I don't know who was more happy or proud - me or Rocky!

And Rocky remembered, too, and kept using the steps up to the perch for the rest of his life, no matter how we re-arranged the garage or what he needed to climb on. At first he jumped down, but his arthritic knees sometimes toppled him onto his face, or made him limp. So to ease him down, I used a similar teaching method and Rocky learned another trick: to walk down ramps (wood boards).

Rocky grew beautiful tail feathers with huge eyespots. The hens loved him because he was gentle with them, even during mating. One old hen, Daisy, who had run away from Terry's rape-like mating two years earlier, and had lived alone with our neighbors half a mile away since then, came flying over the river to rejoin our flock as soon as she heard Rocky's mating calls. She became our most-prolific mother for the next five years.

Rocky spent his days outdoors, enjoying the sunshine and the company of his hens. Those with babies also shared the garage with him at night over their first winter, until the babies were old enough to endure the cold and wet of sleeping in the trees. You could tell that Rocky was amused by the youngsters and comforted when the females groomed his face. He was very patient and tolerant of his young. No matter how loud or rowdy they got, he hardly ever pecked or jumped at them, even when they snatched food from right in front of his face.

Peafowl in Love
Rocky in Love
Rocky's Family
Rocky surprised us by fathering not only India Blue peafowl like himself and his hens, but also Black Shoulder children and (surprise!) White grandchildren! We didn't know he had it in him.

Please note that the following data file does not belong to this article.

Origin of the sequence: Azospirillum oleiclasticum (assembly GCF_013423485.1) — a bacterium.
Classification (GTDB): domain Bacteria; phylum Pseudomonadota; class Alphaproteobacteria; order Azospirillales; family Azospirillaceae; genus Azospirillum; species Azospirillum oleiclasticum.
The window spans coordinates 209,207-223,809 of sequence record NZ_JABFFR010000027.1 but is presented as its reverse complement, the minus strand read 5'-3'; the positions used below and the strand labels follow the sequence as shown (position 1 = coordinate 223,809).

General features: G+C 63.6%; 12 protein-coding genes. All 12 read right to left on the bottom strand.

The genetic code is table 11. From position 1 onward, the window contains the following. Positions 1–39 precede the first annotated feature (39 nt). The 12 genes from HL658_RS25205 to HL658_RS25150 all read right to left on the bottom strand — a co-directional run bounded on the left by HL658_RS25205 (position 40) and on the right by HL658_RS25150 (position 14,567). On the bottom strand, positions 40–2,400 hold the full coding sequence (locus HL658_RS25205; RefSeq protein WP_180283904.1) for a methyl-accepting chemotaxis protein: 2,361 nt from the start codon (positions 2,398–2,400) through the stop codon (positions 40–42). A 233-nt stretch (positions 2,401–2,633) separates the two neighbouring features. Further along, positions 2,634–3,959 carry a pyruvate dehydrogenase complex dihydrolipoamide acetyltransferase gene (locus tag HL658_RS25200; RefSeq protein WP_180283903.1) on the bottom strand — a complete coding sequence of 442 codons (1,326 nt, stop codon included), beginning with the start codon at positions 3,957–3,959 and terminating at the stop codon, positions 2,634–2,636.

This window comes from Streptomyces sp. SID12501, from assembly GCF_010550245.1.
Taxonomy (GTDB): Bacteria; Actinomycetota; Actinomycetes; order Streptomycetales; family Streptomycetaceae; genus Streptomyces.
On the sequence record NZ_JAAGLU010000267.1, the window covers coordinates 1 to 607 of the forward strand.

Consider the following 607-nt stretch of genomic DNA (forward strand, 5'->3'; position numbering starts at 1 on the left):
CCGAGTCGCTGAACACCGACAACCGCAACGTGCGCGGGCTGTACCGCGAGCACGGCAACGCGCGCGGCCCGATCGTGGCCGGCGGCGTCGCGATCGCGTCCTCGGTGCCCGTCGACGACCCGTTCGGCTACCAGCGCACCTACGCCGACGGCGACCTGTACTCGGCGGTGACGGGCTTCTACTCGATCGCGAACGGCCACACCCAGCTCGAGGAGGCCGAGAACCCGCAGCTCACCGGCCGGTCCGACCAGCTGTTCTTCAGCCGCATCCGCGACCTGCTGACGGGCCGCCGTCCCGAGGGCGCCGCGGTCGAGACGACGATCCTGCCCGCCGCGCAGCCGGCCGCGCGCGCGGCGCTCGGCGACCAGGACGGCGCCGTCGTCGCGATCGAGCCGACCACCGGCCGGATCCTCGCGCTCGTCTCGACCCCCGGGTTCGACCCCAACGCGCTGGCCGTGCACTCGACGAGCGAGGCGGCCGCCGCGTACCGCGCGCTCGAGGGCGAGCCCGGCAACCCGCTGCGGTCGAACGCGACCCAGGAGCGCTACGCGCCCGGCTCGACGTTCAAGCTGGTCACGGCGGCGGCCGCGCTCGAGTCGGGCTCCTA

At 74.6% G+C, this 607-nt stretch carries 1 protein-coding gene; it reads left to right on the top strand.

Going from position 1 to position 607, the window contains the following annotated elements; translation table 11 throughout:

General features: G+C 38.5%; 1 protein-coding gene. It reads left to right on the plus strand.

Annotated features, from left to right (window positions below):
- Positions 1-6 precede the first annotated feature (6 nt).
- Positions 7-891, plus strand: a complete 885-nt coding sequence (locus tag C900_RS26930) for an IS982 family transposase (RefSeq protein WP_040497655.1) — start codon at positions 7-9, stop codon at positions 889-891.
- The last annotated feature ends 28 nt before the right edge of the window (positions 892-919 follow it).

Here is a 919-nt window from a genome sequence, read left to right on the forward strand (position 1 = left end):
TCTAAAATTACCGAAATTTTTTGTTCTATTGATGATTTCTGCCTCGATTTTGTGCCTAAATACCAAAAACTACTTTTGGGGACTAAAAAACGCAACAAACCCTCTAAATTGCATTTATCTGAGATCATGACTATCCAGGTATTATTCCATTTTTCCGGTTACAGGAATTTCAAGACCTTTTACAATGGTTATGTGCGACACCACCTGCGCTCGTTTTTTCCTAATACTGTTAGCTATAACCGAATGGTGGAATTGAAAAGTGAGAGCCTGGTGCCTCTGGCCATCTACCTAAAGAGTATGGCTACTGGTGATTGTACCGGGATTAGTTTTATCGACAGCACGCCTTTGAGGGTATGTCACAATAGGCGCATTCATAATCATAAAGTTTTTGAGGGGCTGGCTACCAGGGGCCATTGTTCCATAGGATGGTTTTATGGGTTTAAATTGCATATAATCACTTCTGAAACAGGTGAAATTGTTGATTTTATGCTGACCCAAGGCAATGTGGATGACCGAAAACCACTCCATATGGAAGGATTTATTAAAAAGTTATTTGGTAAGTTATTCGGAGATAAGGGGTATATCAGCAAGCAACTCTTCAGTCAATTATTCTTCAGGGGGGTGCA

When Rocky's sons reached two years old, they started competing with him for the hens' attention. As the years went by, Rocky was less and less able to defend himself with his stiff, arthritic knees, crippled feet, and a missing spur. So he ran away and hid from his own sons' aggression.

We couldn't sell peacocks as fast as Rocky sired them, so we were forced to train him to take refuge in a fenced "hidey hole" next to the house. We had to escort Rocky in and out in the summer, with broomsticks to keep the other adult males at bay.

In 2010 and 2011, Rocky's mobility steadily deteriorated, until we were often forced to carry him in and out of the garage. He no longer used the perch, staying instead on top of a tarped boat or hay bales. The cold in winter bothered him more, and he shivered. The vet couldn't do anything to help. Rocky spent more and more time in the garage, and ate less and less. He didn't preen his feathers any more, and didn't move enough to avoid his own droppings. He could barely walk.

We loved and respected Rocky, but we couldn't stand to see him suffer any more. We finally took pity on this brave, kind, smart, wonderful bird and had him mercifully and speedily put into his final sleep on March 15, 2011. (It made me cry to write this.)

Rocky, we salute you!